I was in the checkout line when the cashier noticed the carseat carrier in my cart. “Will this be your first Mother’s Day?”
I smiled proudly. Yes, yes it would be. With a 5 week old baby in tow, I was now in the club.
I had a new holiday. I hand’t even realized.
She congratulated me and told me her daughter-in-law was a first time mom as well. As she fell into a rhythm of scanning my groceries she spilled out all of her plans for celebration. She had bought her daughter-in-law a gift and she and her son were planning out a shared meal in honor of the special day.
It sounded fabulous. And slowly, in ways I barely noticed, expectation crept in.
What a nice idea, huh? A day off right when the sleepless nights were starting to stack up. One day to not cook or clean anything, a day to read or relax, while others did all the work. Gifts. A delicious meal. How lovely.
Maybe you are quicker at picking up on reality than I was back then, but Mother’s Day with a nursing infant doesn’t quite look like that. The baby didn’t stop getting hungry every few hours, in my honor. He didn’t stopping filling his diaper or needing a little help burping.
Life didn’t change because it was Mother’s Day. It didn’t change the year there were two small children or three. And it hasn’t changed much when there are four.
Maybe the only thing that changes on Mother’s Day are my expectations?
For as long as I could remember I have enjoyed this little holiday we call Mother’s Day. As a child I remember my parents buying corsages for my grandmothers to wear to church on this day. In school we crafted small and humble gifts to take home and give to our mothers. It was a day of sunshine and flowers as we recognized the women who bore us.
But something changed when I had children of my own – expectation entered the picture.
Expectation may very well be the most deadly threat to contentedness, to gratefulness, to motherhood.
Quietly we harbor expectations for our spouses, our kids, our parents, holidays. They seep in from dark corners, quiet places, the internet, and we barely even notice it’s happening. They shape our view of the status quote, what we think we need, deserve. Just as dust collects on the flat surfaces of our homes, expectation settles into the flat spaces of our hearts. No area is exempt.
Back when I first became a mom I didn’t even have social media to contend with. I only learned of someone else’s brilliant holiday plans from a grocery store clerk. Now we get to see highlight reels, cropped, edited and filtered, with only a quick swipe on our phone. We don’t have to imagine that everyone else’s home is cleaner, that their kids are smarter or more athletic, that they were gifted beautiful bouquets and hours of rest on the holiday in their honor, we get to see pictures of it first hand, videos in real time.
Expectation doesn’t even have to be sneaky anymore, we invite it in.
But what if we didn’t? What if we stomped the embers, cut off the oxygen before they caught fire? What if we threw water on the whole mess of it?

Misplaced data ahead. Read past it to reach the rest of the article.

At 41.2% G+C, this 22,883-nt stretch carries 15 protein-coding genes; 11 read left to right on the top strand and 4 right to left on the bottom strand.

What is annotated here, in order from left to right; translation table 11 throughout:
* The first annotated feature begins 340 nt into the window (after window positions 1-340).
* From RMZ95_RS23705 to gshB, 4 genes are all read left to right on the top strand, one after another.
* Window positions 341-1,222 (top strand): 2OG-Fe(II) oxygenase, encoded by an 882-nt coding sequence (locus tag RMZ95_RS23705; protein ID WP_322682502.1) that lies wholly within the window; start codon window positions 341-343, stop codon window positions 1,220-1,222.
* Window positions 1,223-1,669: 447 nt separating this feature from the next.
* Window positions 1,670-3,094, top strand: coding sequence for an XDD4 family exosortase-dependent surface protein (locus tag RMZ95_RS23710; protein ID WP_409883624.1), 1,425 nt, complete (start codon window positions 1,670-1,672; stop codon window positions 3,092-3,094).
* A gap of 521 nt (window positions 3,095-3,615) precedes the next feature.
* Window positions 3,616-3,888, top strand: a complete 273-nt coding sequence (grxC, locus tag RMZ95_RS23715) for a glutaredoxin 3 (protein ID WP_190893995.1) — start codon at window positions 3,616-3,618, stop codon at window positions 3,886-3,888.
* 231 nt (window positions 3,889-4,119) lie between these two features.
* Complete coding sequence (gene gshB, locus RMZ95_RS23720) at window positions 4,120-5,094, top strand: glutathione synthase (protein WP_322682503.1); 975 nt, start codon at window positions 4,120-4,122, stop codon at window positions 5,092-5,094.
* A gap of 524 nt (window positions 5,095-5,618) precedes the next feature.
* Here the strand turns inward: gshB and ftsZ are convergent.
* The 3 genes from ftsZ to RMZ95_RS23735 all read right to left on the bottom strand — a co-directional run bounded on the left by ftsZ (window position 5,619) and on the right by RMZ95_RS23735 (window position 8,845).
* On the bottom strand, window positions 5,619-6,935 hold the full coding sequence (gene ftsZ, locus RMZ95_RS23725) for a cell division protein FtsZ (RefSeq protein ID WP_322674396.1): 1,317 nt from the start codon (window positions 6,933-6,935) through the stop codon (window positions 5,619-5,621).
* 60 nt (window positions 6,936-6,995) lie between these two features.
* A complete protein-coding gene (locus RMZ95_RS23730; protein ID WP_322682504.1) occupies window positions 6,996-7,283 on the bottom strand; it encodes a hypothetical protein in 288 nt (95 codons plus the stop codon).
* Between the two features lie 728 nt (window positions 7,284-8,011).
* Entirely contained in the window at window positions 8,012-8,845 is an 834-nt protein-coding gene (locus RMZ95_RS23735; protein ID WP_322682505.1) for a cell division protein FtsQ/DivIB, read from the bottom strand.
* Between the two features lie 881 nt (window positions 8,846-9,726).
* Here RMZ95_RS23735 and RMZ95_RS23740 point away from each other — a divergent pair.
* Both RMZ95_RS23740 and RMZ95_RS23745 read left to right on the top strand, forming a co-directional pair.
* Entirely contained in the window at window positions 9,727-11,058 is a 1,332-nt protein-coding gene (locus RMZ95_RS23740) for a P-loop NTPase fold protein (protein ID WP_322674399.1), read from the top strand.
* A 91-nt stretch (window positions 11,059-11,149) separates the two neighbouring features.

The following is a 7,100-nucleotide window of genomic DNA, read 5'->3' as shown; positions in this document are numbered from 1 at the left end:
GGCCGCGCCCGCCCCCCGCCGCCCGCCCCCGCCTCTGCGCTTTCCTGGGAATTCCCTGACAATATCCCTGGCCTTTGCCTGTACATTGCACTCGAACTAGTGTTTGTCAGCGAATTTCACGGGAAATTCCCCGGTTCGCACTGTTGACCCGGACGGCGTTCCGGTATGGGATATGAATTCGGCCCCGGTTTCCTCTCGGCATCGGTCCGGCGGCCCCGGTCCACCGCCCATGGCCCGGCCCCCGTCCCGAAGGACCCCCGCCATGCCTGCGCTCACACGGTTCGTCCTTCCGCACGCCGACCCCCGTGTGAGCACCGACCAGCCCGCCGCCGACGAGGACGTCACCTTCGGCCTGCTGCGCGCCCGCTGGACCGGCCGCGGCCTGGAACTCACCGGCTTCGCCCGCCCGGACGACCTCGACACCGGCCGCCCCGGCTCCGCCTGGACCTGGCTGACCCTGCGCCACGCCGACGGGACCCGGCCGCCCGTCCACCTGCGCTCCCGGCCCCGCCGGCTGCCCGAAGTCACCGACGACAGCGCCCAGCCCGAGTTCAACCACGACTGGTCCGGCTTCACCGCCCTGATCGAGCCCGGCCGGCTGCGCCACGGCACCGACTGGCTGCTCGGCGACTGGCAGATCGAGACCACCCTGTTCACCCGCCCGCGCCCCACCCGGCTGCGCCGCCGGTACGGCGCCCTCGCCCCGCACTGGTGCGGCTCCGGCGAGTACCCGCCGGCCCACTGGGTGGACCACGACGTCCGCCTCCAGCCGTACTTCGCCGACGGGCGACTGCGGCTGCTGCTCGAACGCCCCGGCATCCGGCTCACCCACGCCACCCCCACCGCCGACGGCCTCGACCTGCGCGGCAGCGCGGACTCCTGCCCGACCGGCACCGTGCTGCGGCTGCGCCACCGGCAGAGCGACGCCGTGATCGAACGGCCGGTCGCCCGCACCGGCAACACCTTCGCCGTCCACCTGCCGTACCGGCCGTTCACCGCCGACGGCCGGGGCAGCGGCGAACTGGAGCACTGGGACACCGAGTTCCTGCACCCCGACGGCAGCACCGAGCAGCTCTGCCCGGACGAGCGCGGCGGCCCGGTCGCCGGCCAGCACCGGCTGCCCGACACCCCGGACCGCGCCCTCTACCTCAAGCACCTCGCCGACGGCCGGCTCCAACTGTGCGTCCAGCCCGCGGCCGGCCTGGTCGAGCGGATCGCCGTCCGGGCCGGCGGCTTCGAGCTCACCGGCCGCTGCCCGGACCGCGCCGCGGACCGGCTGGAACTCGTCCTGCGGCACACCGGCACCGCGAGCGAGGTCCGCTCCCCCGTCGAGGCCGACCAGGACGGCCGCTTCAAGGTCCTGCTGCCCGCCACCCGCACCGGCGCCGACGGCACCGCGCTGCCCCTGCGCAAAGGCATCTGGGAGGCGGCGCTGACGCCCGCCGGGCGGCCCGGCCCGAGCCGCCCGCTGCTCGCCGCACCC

I have seen expectation ruin Mother’s Day for new moms and old, moms who are just getting used to their title and mothers who have worn it for decades now.
We wish our husbands would help more, our kids would call more, someone would notice and pick up the slack. We wish we could relax and not serve endlessly and maybe, just for a day, the kids would stop fighting.
And our wishes are real. Normal even.
But what if we stepped ahead of them and set our hearts on gratitude? What if we stepped ahead of expectation and chose how we view this day, this life, this work we’ve been given?
What if we celebrated Mother’s Day, full of thanksgiving and free of expectation?
Yes, you might still change diapers and sweep crumbs. Your grown kids might forget to call. But that changes nothing.
You, you mom, have been given one of the greatest opportunities on earth. You own a title some women have begged God for, spent hours in doctor’s office trying to make happen, cried bitter tears for, to no avail. You have been given a front row seat to life in all its messiness. The opportunity to work out your faith in fear and trembling as a piece of your own heart marches around outside your body is like no other.
These kids of yours have drawn you in to prayer and helped you see the Father’s love like never before.
Your children have helped you understand the unfathomable concept of unconditional love.
You have grown in grace and patience, in perseverance and understanding, all because God chose you to be their mom.
It is tiring. Endlessly tiring. But it is a gift you have already received and continue unwrapping to this day.
Need nothing more. Expect nothing else. This job, this opportunity is huge. And wild. And more than enough.
This Mother’s Day, let’s simply choose to be thankful – for the chance to shape hearts and souls, while we bravely trust that God is doing that very same thing in us.
Let’s strong-arm Mother Day’s into gratitude and rid our hearts of any exceptions. Dust the cobwebs before they even settle.
This may be the very key to a truly wonderful Mother’s Day.